Nicolò Origgi on a shining star in an otherwise forgettable season for Olimpia Milano
Olimpia Milano’s nightmare debut season in the 16-team Euroleague has finally ended – not in the best way for a club reportedly with the sixth biggest budget in the competition, but still – for the likely relief of their coaching and medical staff. A promising start soon turned out to be a fluke, derailed first by Alessandro Gentile’s departure on bad terms and then by a number of injuries to key players such as Zoran Dragic – out for the season – and the recently recovered Rakim Sanders, Krunoslav Simon and Simone Fontecchio. Besides the Gentile affair, however, precocious signs of locker room instability – well highlighted by coach Repesa’s rant against his supposedly selfish and lazy troops – were already an issue and have further contributed to disrupt the Italian champions’ continental campaign, leading captain Cinciarini to openly question the team’s desire after the final loss against Kazan.
As it often happens, though, a dysfunctional situation might as well be the reason behind some unexpected positives. This is exactly the case of Davide Pascolo’s emergence in the second part of the season, when all playoff hopes had vanished and, as a consequence, EA7’s usually marginal domestic core received a major boost both in on-court minutes and responsibilities. The Italian forward – whose skinny frame somehow reminds to a shorter version of another illustrious number four hailing not far from his hometown of Udine, namely Gregor Fucka – has an history of being an underdog, someone that at first sight has always looked like he didn’t belong to any of the leagues he had to climb from the scratch in order to get on top – starting from the domestic second division, through the top tier, to finish with the highest European level. As regularly as doubts surrounded him, he has instead showed he could not only hang on to such ever increasing competition, but also be a dominating yet discreet force. A Legadue MVP title combined with the first ever ascent to the first division for his then Trento team, followed by an immediate impact in an even more incredible fourth-place regular season finish as a Serie A rookie and, finally, an astonishing Eurocup debut campaign ended only in the semifinals were Davide’s business card last summer, as he had just joined the most coveted of his victims. Yet, all of this didn’t seem enough once again.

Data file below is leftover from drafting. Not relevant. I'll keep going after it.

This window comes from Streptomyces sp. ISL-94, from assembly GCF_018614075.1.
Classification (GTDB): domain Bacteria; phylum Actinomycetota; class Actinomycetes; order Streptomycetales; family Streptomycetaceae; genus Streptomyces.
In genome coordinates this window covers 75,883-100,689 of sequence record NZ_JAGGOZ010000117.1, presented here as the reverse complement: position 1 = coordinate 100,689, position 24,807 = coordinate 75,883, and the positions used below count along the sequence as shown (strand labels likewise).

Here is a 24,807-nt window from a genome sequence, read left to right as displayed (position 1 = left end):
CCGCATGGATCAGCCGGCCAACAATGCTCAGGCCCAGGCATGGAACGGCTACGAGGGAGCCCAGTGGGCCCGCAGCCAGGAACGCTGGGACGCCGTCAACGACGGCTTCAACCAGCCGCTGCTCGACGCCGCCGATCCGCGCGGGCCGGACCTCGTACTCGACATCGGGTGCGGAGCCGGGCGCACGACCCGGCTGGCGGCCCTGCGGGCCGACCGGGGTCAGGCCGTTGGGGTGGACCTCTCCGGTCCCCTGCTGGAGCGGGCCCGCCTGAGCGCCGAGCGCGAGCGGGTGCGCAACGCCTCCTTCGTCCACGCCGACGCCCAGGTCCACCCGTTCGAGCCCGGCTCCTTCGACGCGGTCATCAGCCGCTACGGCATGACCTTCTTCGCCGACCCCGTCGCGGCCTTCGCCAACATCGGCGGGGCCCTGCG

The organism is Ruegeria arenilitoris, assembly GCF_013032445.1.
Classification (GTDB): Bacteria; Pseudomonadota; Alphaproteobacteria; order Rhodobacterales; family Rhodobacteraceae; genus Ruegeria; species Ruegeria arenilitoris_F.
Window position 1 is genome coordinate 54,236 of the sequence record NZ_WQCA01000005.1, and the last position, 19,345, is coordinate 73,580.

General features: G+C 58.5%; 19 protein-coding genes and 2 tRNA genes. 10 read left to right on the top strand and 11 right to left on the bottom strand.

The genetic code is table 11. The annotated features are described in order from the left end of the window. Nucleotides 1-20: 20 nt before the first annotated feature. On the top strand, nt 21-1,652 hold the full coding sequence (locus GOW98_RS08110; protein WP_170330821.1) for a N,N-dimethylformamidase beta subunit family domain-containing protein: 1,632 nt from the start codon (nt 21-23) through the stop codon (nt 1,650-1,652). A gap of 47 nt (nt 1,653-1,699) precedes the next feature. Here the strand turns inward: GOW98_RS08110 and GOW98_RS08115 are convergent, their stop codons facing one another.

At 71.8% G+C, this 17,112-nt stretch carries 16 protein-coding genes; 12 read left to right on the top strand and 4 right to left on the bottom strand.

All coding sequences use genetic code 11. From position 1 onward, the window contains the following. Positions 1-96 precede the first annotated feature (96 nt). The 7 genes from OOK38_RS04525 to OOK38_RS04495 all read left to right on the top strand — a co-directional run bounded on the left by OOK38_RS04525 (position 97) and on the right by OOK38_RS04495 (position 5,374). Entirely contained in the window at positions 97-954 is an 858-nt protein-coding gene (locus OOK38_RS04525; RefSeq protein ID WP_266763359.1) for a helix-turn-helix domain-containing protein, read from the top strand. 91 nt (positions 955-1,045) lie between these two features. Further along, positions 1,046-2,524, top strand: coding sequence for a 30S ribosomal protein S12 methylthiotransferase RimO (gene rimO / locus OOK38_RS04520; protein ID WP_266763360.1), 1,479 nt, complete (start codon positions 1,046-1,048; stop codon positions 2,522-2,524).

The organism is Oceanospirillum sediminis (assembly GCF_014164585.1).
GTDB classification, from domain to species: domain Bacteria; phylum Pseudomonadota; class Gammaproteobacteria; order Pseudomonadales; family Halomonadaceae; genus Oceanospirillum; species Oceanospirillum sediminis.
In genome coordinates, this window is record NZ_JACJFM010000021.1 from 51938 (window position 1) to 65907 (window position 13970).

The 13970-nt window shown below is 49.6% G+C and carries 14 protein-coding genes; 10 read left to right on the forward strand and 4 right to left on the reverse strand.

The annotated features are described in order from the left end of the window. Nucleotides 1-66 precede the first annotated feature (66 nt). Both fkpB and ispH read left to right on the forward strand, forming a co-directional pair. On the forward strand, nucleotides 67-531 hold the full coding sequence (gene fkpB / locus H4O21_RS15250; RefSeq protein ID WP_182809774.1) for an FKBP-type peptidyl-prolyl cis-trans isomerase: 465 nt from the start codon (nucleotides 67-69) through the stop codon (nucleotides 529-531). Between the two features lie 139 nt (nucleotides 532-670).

This time, though, it really looked like the fairy tale had come to an abrupt end amid multiple DNPs and brief cameos over the first months of the Euroleague season. The unorthodox strengths that had enabled Pascolo to reach the summit up to that point were being overshadowed by his downsides for the very first time. Such a frail physique and an ugly-looking jumpshot that requires its fair share of time to be launched were seemingly too much of a disadvantage among the European elite. Then, as Olimpia’s fate couldn’t be undone already at the end of January, tanking mode was immediately turned on in order to focus on domestic goals, starting with the then forthcoming national cup Final Eight. Dada wasted no time and immediately came to the Red Shoes’ rescue, sparking an high-scoring comeback win against a red-hot Olympiacos in perfect Pascolo style – an exciting mix of relentless hustle, anticipation and great feel for the basket displayed through dynamic drives and timely off-the-ball cuts often leading to floaters, spin moves, baby hooks, turn-around jumpers, fakes and counters depending on the circumstances. Since that breakout performance, other exploits have followed and, even though consistency remained an issue, it seemed as if a new player had joined Milano’s roster. Just ask Reggio Emilia as they came up short in a tight Coppa Italia semifinal game largely because of Pascolo’s heroics, after which EA7 went on to lift the traditional mid-season trophy.
Aside from team and individual glory, however, winning the hearts of the usually detached – yet hard to please – home crowd might have been Davide’s biggest success thus far. Only seldom-used defensive ace Bruno Cerella and another bruiser from the recent past such as Mason Rocca – both known and highly appreciated for their toughness and team-first attitude – have indeed garnered the same amount of love among local fans during the Armani era. As we have learned over his career, though, there is still a lot to be written about this humble young man from Northeastern Italy. Would you still bet against that?